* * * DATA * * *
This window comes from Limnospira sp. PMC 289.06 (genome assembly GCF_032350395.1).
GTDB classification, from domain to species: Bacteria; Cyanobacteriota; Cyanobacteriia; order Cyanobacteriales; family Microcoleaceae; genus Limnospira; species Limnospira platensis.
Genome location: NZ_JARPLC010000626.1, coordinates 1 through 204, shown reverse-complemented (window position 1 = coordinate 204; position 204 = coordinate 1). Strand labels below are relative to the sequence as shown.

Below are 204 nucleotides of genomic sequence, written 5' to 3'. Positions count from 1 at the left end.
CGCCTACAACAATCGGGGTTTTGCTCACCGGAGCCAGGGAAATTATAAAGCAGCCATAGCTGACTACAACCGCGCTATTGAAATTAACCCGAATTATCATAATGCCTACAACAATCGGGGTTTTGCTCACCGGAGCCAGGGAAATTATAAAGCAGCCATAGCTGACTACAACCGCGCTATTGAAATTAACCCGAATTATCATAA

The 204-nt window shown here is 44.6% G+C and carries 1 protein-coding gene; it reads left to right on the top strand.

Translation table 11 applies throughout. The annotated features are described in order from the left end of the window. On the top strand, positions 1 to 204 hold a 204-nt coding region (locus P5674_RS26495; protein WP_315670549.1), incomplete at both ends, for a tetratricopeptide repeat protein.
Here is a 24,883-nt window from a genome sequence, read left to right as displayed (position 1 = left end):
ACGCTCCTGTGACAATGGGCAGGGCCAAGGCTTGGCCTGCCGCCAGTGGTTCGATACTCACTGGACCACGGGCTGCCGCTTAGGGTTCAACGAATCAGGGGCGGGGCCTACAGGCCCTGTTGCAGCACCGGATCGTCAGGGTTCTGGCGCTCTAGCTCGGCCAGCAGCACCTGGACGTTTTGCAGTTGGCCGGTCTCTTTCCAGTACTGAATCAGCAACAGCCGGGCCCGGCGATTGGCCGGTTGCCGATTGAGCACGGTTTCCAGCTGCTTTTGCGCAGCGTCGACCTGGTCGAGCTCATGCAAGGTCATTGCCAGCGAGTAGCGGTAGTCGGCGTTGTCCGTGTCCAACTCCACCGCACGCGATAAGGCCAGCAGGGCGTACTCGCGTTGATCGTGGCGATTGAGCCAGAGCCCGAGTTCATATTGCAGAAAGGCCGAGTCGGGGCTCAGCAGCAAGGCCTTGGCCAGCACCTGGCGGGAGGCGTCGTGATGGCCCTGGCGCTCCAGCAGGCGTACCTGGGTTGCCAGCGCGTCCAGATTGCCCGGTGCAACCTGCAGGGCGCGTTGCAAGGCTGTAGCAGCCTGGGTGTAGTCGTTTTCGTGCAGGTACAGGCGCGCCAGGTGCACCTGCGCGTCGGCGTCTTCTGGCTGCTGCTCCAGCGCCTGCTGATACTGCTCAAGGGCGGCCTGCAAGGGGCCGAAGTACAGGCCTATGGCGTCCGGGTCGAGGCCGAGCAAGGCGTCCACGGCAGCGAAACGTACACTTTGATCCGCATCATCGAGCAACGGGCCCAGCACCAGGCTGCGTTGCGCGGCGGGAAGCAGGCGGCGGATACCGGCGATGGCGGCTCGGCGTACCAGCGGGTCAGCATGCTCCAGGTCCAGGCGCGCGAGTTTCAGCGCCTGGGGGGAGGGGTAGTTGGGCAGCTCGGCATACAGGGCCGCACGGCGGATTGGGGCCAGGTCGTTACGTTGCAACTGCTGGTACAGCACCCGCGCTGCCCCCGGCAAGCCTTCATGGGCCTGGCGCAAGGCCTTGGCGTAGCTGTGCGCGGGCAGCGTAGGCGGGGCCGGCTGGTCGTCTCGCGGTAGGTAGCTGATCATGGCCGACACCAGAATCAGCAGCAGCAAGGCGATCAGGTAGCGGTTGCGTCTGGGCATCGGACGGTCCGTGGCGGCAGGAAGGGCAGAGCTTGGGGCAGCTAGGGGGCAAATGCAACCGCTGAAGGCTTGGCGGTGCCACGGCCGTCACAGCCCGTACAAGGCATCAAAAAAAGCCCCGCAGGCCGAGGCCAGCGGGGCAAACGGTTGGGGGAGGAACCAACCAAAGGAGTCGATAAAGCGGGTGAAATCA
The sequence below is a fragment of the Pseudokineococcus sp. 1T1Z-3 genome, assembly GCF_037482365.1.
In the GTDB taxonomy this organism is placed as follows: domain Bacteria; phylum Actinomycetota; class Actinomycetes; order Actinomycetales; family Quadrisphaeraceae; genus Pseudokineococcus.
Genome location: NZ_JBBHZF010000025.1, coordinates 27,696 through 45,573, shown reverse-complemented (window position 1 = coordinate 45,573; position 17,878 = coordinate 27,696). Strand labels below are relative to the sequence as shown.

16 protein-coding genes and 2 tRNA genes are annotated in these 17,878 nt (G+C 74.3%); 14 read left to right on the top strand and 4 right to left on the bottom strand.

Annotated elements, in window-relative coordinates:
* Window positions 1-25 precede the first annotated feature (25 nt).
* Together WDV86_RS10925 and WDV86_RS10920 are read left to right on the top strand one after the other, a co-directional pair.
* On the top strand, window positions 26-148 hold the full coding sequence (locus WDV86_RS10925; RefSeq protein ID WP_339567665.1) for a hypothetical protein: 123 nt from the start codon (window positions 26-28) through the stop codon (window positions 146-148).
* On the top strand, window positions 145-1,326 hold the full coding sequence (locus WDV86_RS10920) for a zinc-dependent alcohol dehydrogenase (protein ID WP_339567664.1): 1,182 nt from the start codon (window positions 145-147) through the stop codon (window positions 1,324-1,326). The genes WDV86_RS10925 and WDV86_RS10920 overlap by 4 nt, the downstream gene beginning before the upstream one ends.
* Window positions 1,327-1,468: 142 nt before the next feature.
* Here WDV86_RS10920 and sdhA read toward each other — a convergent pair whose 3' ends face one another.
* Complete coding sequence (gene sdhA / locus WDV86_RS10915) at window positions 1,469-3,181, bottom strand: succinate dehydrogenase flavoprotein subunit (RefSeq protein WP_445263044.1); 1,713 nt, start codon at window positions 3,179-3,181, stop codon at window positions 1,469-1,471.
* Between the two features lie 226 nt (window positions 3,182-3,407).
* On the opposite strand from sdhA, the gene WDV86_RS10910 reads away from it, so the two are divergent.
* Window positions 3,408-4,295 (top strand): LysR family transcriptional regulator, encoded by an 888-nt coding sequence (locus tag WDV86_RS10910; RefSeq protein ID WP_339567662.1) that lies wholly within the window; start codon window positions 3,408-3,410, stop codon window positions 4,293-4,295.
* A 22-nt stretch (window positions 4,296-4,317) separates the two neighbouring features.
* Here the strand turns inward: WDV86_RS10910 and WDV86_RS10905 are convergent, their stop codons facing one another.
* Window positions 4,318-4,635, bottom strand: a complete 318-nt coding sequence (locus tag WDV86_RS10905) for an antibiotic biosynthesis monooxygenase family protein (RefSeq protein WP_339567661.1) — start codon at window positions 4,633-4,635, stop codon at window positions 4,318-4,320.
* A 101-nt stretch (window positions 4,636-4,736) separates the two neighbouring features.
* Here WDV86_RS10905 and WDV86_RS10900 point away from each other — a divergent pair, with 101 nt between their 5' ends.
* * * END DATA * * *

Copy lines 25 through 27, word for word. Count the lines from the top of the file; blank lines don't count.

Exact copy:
* A 22-nt stretch (window positions 4,296-4,317) separates the two neighbouring features.
* Here the strand turns inward: WDV86_RS10910 and WDV86_RS10905 are convergent, their stop codons facing one another.
* Window positions 4,318-4,635, bottom strand: a complete 318-nt coding sequence (locus tag WDV86_RS10905) for an antibiotic biosynthesis monooxygenase family protein (RefSeq protein WP_339567661.1) — start codon at window positions 4,633-4,635, stop codon at window positions 4,318-4,320.